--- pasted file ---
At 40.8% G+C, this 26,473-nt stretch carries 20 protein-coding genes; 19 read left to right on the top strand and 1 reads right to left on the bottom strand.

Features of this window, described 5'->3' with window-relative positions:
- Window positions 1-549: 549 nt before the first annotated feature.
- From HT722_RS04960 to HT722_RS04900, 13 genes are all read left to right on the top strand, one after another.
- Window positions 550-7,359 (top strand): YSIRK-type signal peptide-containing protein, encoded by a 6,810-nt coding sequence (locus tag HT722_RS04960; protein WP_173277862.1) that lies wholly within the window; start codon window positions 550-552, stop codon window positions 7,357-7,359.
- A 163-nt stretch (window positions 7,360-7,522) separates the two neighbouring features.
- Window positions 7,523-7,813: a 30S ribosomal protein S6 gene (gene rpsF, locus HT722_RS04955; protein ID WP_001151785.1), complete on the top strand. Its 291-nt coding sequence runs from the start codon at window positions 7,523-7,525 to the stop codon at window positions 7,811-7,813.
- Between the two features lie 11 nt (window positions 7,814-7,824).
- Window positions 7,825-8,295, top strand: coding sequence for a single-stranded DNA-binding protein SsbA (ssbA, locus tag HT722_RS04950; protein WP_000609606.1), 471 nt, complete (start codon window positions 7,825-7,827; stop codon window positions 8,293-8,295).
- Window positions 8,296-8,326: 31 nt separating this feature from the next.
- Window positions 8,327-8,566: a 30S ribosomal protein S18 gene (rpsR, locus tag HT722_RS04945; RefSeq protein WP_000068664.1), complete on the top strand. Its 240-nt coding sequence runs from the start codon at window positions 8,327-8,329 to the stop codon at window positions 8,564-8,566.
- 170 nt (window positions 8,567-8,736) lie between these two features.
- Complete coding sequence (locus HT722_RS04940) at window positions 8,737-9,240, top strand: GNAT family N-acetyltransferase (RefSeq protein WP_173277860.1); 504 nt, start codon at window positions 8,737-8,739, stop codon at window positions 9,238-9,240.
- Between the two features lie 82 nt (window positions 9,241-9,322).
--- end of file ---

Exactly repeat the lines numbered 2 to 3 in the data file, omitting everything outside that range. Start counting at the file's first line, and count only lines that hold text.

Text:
Features of this window, described 5'->3' with window-relative positions:
- Window positions 1-549: 549 nt before the first annotated feature.